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wasperformed FacialSurgery.com
Steven M. Denenberg, M.D.
Steven M. Denenberg, M.D.

FAQ:

Diplomas, Degrees, and Board Certification: Page 3

History lesson

"But if board certification is no indication of excellence," you ask, "why are we so consistently admonished to make sure our doctor is board certified?"  Those of you over the age of 45 will remember that we never used to think about checking whether our doctors were board certified.  Why now?

The pervasive admonishments about checking board certification are the lingering after-effects of a failed public relations effort.  One national group of plastic surgeons, in an attempt to gain business for its members, launched a massive public relations campaign to convince you that just the possession of their board certification diploma implied surgical excellence.

However, the plan backfired.  The public didn't remember the entire message:

"Make sure your doctor is board certified only by our board, the XYZ Board of Cosmetic Plastic Surgeons."

The public only remembered part of the message:

"Make sure your doctor is board certified."

So the campaign failed to direct people toward doctors certified by that one board.  However, the public relations campaign was extensive; its message was repeated in every media article.  As a result, the public did remember the abbreviated message about making sure that the doctor is board certified.  So now everyone asks about board certification, every magazine article stresses it, and nobody has a realistic understanding of what it means (except you, of course).

The Academies, Societies, and Colleges

You are reading the diplomas on the wall of your plastic surgeon's consultation room, and you see that he is a member of the "American Academy of Cosmetic Surgery."  Academy?  You've heard of the boards, but....  Is the academy where he went to train?

The academies and societies are organizations formed by the doctors so that they can get together to discuss and promote their mutual interests.  The societies and academies provide educational meetings and courses, address socioeconomic and legislative issues affecting their members, and maintain pubic relations programs.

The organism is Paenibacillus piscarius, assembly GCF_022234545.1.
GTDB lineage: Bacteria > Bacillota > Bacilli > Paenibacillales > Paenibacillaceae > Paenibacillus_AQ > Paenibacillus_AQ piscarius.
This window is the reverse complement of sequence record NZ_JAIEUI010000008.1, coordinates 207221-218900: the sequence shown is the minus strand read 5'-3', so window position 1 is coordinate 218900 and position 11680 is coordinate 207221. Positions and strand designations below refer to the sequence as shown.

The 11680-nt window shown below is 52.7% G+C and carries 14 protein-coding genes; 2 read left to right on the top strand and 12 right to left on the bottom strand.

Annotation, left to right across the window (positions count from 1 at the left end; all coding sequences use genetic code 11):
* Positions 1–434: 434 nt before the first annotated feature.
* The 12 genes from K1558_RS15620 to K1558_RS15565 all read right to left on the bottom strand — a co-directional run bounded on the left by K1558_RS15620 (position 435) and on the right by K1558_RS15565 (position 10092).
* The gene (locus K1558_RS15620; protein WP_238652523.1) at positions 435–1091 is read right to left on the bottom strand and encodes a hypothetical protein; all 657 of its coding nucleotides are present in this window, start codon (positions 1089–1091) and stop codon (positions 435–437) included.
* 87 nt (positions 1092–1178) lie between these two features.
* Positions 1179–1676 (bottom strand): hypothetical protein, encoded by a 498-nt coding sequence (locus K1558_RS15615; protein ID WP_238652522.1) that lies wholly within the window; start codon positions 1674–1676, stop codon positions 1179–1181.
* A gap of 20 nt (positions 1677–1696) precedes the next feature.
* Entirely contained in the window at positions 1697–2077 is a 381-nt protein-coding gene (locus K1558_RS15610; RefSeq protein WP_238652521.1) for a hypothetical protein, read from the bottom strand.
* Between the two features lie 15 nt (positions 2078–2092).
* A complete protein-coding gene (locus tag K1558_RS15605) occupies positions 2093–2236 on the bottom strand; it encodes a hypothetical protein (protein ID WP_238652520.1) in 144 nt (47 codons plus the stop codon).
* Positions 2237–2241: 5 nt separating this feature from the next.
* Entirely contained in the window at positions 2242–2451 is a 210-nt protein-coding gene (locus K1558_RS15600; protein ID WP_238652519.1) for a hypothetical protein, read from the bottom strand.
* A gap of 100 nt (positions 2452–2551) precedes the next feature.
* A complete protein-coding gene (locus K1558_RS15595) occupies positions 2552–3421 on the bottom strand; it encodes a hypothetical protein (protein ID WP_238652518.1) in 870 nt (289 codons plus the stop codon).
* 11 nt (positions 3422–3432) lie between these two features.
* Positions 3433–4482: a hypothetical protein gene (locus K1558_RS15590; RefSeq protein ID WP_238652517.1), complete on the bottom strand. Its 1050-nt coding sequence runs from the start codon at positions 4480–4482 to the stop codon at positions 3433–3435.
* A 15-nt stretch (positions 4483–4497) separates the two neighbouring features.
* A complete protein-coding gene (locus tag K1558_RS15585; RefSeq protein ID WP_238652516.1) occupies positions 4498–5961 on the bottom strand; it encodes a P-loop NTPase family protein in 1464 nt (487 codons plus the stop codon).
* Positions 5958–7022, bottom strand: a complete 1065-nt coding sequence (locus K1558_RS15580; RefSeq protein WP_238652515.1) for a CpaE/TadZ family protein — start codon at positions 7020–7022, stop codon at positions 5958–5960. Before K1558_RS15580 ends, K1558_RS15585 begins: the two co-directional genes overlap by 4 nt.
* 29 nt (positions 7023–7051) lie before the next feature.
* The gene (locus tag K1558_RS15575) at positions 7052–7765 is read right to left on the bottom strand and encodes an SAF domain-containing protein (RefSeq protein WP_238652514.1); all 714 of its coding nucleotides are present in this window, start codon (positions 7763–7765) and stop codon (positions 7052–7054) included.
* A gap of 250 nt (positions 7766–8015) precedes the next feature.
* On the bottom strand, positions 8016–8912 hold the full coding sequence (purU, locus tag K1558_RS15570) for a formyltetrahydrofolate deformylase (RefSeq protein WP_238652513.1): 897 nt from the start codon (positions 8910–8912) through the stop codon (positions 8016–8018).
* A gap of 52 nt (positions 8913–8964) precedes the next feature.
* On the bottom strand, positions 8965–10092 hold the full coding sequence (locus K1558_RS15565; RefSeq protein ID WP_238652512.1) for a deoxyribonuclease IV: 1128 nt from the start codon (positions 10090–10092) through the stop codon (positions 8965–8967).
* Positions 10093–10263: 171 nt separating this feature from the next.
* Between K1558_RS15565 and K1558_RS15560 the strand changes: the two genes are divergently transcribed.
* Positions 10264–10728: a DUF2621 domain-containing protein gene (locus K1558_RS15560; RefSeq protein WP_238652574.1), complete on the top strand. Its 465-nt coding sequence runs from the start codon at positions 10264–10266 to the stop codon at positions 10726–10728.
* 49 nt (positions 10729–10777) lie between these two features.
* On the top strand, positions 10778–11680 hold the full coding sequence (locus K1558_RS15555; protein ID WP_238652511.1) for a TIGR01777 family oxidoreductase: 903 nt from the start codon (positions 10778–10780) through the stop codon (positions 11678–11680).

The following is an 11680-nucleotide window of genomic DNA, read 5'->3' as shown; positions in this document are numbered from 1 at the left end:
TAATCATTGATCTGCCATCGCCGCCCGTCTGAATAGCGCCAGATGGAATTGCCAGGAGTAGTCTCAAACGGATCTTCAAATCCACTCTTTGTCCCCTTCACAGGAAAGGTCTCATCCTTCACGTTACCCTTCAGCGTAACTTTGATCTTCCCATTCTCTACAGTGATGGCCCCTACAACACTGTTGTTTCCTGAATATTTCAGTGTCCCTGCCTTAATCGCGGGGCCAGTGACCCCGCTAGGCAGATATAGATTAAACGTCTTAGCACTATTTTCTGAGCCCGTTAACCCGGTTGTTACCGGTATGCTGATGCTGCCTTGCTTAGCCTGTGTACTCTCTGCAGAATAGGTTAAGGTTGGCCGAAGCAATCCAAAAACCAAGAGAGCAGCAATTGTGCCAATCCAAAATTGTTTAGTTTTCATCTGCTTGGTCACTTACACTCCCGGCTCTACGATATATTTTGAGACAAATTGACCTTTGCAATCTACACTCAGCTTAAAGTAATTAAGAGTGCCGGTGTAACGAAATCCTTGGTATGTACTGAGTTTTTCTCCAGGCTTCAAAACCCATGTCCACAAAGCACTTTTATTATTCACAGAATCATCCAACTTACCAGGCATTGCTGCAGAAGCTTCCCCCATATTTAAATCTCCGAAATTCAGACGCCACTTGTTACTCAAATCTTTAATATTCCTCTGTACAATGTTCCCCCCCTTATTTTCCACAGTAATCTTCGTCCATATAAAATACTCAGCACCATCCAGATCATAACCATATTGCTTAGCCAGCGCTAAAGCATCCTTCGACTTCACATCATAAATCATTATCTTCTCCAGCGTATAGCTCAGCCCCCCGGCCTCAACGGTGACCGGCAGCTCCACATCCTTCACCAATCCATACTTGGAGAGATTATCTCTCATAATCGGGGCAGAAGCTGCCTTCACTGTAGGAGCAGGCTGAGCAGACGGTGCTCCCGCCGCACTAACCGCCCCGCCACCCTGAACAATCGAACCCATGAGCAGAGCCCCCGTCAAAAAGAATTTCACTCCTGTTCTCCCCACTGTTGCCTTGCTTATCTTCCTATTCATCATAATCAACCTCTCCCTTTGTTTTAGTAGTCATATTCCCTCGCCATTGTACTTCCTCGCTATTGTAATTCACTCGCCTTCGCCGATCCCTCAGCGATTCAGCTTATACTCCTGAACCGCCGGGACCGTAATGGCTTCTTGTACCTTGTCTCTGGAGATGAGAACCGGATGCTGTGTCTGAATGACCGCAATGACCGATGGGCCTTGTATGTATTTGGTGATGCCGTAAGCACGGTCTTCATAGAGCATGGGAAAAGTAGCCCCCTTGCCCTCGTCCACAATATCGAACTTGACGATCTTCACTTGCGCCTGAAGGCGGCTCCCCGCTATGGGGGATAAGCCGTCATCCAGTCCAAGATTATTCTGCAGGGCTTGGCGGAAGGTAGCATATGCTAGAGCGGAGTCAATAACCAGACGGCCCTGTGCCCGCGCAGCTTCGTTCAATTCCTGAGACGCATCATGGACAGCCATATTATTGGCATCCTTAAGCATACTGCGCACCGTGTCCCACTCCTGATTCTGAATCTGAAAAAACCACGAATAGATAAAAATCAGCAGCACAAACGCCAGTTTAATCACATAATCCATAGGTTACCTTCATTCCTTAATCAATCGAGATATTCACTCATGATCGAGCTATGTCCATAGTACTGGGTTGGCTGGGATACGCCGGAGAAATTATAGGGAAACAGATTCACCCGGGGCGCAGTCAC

The three groups you will see mentioned most often are

  • the American Academy of Facial Plastic and Reconstructive Surgery,

  • the American Society of Plastic and Reconstructive Surgeons, and

  • the American Academy of Cosmetic Surgery. 

You are a "member" of a society, and you are "board certified" by a board.  Some societies and academies call their doctors "fellows" instead of "members."  Dozens of these organizations exist, and your doctor's consultation room wall may be tiled with their diplomas.  Browse through your community's telephone Yellow Pages under the heading of plastic surgery: some of the advertisements will have long lists of the organizations to which the doctor belongs.

These academic/political societies do not give examinations, and they do not grant board certification.  Membership does not imply excellence in the operating room.  It's nice for the doctor to tell you that he is a member of and supports his national academies, but it doesn't give you any reassurance that your surgery will come out well.

The American Medical Association, or the "AMA," as you'll hear it called, is the largest association of doctors of all different specialties.  The AMA, in its own words, "promotes the art and science of medicine and the betterment of public health,"  but membership in the AMA, like membership in the professional societies is no indication of your doctor's skill.

Here's something else you'll see frequently: the letters "F.A.C.S." after the doctor's name, like this:

John Smith, M.D., F.A.C.S.

F.A.C.S. stands for "Fellow of the American College of Surgeons."  The American College of Surgeons (ACS) is not a college like Harvard or the University of Michigan; itís an organization of surgeons very much like the societies and academies mentioned above, but the ACS is older than any of the certifying boards.  It is traditional for doctors who are fellows of the ACS to use the F.A.C.S. letters after their names, whereas the use of a societyís initials after the "M.D." hasnít caught on with any of the other societies.